Why this Anzac ritual should become a tradition
IT MAY have started as a substitute for public commemorations this year due to social distancing restrictions, but the popularity of a new Anzac Day ritual may stand the test of time.
Lockyer Valley Councillor Janice Holstein is eager to see Anzac Day participants walk to the end of their driveways at dawn, candle in hand, for years to come.
She said the ritual should not replace Anzac Day services but could complement them and provide a chance for more people to get involved.
“I think it gives an opportunity for people who may not ordinarily get to an Anzac Day service, whether it be because of young children or mobility issues,” Cr Holstein said.
“Even some elderly – who may be quite frail and aren’t able to walk very far – they might be able to get out into their driveway, they may feel like they’re participating.”
Cr Holstein and her family walked to the end of their driveway with candles at dawn on Anzac Day.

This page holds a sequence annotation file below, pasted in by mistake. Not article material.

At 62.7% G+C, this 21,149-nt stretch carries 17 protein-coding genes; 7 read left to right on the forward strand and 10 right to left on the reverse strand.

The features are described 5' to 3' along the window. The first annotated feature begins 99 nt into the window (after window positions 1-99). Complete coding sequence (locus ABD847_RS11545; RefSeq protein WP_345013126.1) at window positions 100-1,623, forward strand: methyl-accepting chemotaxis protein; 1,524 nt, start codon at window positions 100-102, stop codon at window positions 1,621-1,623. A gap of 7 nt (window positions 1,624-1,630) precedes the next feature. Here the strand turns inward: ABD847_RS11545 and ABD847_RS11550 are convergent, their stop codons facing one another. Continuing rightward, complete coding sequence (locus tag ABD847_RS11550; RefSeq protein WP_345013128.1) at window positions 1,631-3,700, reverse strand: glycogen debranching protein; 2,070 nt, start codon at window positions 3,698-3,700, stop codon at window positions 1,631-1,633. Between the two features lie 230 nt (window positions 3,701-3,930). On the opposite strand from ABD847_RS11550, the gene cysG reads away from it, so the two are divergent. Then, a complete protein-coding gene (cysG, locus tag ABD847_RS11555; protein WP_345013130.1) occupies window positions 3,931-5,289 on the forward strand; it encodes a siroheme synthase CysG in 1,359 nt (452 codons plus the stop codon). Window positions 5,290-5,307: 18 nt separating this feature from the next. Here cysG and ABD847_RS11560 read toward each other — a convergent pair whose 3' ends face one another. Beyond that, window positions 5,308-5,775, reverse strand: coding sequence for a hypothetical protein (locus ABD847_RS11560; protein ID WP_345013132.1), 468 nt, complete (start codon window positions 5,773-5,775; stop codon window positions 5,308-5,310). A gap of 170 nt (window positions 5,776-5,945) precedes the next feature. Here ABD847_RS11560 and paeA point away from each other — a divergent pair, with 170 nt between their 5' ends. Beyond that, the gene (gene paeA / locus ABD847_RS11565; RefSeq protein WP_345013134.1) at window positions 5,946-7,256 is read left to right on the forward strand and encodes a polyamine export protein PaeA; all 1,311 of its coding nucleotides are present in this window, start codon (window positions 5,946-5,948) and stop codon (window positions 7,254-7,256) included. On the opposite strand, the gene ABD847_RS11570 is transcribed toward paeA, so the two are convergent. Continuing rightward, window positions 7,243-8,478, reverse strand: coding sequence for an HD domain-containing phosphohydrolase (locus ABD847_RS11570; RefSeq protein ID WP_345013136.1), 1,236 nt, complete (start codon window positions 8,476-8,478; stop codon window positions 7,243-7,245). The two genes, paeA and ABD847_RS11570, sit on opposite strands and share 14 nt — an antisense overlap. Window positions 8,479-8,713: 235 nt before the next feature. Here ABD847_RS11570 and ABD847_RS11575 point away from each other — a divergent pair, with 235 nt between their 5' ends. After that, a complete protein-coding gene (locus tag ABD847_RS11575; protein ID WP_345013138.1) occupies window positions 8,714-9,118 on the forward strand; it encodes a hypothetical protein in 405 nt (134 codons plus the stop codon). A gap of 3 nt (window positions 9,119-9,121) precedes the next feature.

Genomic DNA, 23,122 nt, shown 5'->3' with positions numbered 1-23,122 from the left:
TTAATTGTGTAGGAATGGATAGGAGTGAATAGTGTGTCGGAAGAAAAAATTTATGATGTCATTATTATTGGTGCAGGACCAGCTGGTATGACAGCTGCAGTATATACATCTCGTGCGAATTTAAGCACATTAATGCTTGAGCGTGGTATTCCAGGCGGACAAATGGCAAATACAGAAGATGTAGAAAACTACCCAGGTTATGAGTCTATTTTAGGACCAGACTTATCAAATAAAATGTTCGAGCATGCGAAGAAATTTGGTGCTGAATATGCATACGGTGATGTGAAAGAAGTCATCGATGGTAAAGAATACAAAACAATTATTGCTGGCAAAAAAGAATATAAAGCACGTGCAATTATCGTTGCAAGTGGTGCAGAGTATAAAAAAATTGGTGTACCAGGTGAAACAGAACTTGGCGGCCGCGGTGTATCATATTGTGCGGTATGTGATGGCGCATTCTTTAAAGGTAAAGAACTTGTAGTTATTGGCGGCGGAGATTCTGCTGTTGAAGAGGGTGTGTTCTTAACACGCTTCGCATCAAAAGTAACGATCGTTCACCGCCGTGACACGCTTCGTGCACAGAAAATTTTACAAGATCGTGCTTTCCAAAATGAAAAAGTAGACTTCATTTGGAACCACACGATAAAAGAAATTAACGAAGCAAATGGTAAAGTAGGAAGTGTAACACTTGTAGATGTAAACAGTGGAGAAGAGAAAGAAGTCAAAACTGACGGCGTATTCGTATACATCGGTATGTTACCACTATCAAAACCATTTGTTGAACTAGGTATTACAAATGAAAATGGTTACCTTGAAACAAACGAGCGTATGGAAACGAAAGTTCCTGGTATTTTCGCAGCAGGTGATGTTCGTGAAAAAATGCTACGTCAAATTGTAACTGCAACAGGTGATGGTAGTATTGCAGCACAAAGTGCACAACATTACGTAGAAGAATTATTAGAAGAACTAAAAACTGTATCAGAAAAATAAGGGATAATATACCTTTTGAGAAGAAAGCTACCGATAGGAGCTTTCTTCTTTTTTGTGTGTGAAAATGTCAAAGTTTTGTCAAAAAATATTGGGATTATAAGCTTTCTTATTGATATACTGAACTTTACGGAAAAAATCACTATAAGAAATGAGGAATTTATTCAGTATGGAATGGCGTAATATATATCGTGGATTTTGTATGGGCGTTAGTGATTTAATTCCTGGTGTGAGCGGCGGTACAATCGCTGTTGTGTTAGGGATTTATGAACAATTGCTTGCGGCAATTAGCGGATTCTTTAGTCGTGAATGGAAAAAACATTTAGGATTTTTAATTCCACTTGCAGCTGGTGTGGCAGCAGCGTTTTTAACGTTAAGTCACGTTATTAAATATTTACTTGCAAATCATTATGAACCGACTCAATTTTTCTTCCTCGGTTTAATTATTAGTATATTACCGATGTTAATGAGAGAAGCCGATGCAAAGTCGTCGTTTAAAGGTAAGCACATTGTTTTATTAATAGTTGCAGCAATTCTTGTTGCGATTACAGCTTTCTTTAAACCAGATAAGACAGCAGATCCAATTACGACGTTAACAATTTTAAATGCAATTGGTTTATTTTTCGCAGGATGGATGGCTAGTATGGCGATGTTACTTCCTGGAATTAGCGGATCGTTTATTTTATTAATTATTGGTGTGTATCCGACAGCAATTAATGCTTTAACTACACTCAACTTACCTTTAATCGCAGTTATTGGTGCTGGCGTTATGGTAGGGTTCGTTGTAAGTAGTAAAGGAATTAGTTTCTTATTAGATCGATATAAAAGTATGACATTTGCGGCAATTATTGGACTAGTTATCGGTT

“I also talked my neighbour into helping me make paper poppies and early that morning we popped them out in front of the fence,” she said.
“The majority of my neighbours all stood in the driveway and one of them had the music playing on a portable speaker. It was really nice.”
She said more people than usual from wider demographics appeared to acknowledge Anzac history this year.
“I think a lot more people participated, possibly because it’s something new but I think they wanted to pay their respects,” Cr Holstein said.
“If this driveway ritual continues, perhaps it would build up more people acknowledging our Anzac history.”
Gatton RSL Sub-Branch president Steven Hartigan said he noticed the ritual had been very successful on his own street and said he didn’t have a problem with the idea becoming a tradition.
“As long as people are commemorating, it’s a fine idea,” Mr Hartigan said.
“For some, they’re not able to get to the dawn service but they are able to get to their driveway.”
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